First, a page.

Traders Miss Out On Chance To Profit From China A-Shares Snub
MSCI Inc (NYSE:MSCI)'s widely-awaited decision on whether or not to include China A-shares in its emerging markets benchmarks arrived after the close of U.S. markets Tuesday with the index provider again opting against elevating the stocks trading on mainland China to widely followed indexes such as the MSCI Emerging Markets Index.
"International institutional investors clearly indicated that they would like to see further improvements in the accessibility of the China A shares market before its inclusion in the MSCI Emerging Markets Index. In keeping with its standard practice, MSCI will monitor the implementation of the recently announced policy changes and will seek feedback from market participants," said MSCI Managing Director Remy Briand in a statement.
Predictably, U.S.-listed exchange traded funds tracking A-shares didn't take the news well. Although after-hours trading for ETFs is rarely as robust as it is for individual stocks, the Deutsche X-Trackers Harvest CSI 300 China A-Shares ETF (NYSE:ASHR) sank 2.3 percent in Tuesday's after-hours session after rising during normal trading hours. ASHR is the largest A-shares ETF trading in New York.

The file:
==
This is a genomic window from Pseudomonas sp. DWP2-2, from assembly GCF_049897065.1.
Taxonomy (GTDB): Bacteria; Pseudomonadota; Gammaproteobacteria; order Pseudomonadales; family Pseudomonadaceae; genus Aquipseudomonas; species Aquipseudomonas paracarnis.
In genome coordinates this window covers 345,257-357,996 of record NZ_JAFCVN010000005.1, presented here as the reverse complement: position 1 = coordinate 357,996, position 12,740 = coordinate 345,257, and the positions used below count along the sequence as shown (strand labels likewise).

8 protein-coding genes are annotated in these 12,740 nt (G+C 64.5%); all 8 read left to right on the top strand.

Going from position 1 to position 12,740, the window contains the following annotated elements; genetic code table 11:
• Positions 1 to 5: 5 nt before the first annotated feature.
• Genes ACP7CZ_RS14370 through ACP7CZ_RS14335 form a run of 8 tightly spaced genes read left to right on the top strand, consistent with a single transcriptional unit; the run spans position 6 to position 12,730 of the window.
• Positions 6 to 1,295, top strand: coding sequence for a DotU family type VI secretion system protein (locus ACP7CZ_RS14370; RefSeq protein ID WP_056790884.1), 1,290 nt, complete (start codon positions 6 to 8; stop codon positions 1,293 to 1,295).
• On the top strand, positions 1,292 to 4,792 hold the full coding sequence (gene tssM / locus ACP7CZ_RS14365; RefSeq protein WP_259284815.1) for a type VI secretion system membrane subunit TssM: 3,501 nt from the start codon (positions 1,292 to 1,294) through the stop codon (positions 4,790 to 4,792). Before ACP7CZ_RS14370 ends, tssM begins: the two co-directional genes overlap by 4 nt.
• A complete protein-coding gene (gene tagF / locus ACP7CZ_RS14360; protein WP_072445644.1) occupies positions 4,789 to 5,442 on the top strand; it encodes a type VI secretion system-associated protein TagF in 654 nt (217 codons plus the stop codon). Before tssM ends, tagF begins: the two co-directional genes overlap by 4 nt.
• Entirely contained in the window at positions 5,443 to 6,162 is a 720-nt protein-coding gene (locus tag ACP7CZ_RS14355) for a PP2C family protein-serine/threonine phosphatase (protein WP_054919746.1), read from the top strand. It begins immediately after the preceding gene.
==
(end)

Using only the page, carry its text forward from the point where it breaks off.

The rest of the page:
Though it's not a massive amount of money, traders pumped $95.4 million into ASHR this month through Tuesday, apparently betting MSCI would opt to include A-shares in its developing world equity benchmarks.
Market participants polled by MSCI stressed the need for a period of observation to assess the effectiveness of the QFII quota allocation and capital mobility policy changes as well as the effectiveness of the new trading suspension on policies. The 20% monthly repatriation limit remains a significant hurdle for investors that may be faced with redemptions such as mutual funds and must be satisfactorily addressed, according to the index provider.
Many traders missed out on an opportunity to profit from the A-shares/MSCI disappointment with the Direxion Daily CSI 300 China A Share Bear 1X Shares (NYSE:CHAD). CHAD, which has frequently been highlighted in this space, is the only inverse A-shares ETF trading in the U.S.
The Direxion offering is designed to deliver the daily inverse performance of the CSI 300 index, ASHR's underlying benchmark. CHAD rose nearly 2 percent in Tuesday's after-hours session.
If CHAD rallies Wednesday, some traders could regret glossing over the ETF prior to the MSCI decision. CHAD hauled in just $4.3 million this month through June 14. Sometimes bullish biases can prove costly.
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